Odilon Redon, (Born 1840) was born in Bordeaux, France. He was an etcher, lithographer, and symbolist painter of considerable poetic imagination and sensitivity, whose work developed along two divergent lines. Redon’s prints explore macabre, fantastic, often haunted themes and foreshadowed the Dadaist and Surrealist movements. Chiefly still lifes with flowers, his pastels and oils, won him the admiration of Matisse Henri and other painters as an important colorist. He studied under Gérôme Jean-Léon; mastered engraving from Bresdin Rodolphe, who exerted an important influence. The artist also learned lithography under Fantin-Latour Henri. Rather than visual perception his aesthetic was one of imagination. His imagination found an intellectual boost in Stéphane Mallarmé, his close friend and a Symbolist poet. He also associated himself with a group of Symbolist painters. Beginning in 1879 Redon produced more than 200 prints, with the lithographs together titled In the Dream.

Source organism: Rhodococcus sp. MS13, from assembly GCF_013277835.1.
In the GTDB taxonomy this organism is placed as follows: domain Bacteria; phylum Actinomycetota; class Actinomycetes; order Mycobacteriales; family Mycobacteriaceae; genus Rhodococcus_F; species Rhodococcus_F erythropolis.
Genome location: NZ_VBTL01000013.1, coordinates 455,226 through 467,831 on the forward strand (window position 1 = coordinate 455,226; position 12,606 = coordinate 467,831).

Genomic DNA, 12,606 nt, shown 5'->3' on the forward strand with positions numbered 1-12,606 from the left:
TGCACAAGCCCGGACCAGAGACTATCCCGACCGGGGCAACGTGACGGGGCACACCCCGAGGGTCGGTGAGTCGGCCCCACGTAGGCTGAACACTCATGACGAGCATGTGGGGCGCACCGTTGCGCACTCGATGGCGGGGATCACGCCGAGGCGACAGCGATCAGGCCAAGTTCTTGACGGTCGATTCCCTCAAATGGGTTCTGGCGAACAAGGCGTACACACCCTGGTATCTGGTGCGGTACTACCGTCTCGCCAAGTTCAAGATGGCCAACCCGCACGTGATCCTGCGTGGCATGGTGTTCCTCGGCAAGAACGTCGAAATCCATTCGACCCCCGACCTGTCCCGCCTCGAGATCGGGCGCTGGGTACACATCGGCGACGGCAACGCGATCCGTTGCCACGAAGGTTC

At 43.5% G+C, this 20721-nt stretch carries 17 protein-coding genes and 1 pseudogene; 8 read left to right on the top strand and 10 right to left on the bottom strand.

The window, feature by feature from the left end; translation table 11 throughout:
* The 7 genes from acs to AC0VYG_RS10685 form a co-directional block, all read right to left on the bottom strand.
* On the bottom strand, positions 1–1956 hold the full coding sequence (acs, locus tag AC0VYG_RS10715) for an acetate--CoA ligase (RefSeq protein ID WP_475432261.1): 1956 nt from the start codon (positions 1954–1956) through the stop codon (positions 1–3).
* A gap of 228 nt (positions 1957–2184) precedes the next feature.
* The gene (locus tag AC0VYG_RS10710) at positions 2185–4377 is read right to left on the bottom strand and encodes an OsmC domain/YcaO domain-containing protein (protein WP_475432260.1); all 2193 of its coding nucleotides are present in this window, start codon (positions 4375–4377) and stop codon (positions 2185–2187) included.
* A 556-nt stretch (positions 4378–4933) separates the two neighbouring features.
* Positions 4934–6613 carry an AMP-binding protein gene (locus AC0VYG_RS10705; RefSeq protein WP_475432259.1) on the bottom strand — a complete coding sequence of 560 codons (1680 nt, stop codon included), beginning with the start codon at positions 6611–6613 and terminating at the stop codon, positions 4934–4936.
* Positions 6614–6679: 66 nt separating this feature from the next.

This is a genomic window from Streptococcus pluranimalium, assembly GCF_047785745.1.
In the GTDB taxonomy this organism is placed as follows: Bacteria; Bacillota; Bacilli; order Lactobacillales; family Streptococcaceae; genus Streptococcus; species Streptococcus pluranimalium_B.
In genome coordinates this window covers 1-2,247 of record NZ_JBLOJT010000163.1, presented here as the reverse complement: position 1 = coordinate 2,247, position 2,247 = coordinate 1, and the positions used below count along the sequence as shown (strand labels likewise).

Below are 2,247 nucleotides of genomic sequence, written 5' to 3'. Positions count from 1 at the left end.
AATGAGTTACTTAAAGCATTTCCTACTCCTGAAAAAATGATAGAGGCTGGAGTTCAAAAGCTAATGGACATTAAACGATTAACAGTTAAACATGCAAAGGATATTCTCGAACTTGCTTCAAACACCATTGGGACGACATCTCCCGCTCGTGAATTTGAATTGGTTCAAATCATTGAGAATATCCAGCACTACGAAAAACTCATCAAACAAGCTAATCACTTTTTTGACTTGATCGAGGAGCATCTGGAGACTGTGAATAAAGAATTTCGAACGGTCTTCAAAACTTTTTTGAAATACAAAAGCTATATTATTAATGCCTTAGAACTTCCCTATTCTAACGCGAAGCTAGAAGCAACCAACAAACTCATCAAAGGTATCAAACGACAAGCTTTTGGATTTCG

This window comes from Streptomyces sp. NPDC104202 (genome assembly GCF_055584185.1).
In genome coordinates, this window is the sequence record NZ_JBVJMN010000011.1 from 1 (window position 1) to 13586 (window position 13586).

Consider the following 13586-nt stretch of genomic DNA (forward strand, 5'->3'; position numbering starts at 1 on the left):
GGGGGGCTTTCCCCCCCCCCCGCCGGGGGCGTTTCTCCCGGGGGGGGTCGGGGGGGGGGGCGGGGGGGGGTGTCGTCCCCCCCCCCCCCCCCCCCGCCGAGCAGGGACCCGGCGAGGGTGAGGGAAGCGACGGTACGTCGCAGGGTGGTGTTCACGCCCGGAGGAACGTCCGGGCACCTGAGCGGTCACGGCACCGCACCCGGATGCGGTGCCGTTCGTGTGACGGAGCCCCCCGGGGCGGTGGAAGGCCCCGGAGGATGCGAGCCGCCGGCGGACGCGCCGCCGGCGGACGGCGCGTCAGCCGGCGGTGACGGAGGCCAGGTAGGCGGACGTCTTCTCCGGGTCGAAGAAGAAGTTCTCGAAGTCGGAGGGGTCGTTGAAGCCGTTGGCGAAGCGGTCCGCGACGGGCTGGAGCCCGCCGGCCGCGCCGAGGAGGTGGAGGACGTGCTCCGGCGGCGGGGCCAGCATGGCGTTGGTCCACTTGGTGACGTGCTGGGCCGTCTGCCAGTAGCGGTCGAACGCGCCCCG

In 1882, he completed another series that he dedicated to Allan Poe Edgar, whose poems had been translated by Mallarmé and Baudelaire Charles into French with great success. Instead of illustrating Allan, his lithographs are poems in visual terms. They evoke the poet’s world of private torment. There’s enough evidence that Redon’s art was linked to Goya, especially his menacing shapes and winged demons and in fact one of his series of 1885 was the Homage to Goya. About 4 years after producing this series, Redon decided to devote himself fully to color drawing and painting sensitive floral studies. He also drew and painted heads that appear to be lost in reverie or dreaming.